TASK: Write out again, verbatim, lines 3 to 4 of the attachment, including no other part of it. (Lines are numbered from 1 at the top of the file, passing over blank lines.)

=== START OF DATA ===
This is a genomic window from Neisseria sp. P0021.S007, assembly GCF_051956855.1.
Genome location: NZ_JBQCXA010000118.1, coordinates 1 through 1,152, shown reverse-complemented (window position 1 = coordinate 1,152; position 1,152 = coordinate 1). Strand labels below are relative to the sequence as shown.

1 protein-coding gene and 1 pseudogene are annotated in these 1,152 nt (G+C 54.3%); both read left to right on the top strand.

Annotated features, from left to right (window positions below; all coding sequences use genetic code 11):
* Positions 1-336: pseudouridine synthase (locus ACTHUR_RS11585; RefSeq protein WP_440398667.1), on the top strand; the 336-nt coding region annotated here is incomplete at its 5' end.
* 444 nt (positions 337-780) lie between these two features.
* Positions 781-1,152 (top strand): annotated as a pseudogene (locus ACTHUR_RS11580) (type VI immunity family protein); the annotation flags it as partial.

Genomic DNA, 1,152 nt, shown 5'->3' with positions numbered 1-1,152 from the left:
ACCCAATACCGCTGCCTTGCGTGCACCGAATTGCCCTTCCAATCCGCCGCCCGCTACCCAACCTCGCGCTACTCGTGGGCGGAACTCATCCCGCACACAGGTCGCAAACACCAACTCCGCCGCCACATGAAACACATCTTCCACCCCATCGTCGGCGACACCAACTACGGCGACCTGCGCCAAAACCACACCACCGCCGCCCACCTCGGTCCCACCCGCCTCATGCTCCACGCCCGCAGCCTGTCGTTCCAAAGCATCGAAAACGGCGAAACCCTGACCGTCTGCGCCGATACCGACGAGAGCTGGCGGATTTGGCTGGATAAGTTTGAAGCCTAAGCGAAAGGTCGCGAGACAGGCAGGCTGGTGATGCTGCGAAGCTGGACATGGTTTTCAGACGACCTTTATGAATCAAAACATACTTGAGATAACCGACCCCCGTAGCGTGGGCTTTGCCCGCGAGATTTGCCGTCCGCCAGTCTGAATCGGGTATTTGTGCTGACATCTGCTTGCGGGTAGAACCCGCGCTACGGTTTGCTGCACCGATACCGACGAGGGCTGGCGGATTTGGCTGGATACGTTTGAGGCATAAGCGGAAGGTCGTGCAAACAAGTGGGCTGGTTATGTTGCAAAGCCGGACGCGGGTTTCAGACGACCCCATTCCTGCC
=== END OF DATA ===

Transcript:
1 protein-coding gene and 1 pseudogene are annotated in these 1,152 nt (G+C 54.3%); both read left to right on the top strand.

Annotated features, from left to right (window positions below; all coding sequences use genetic code 11):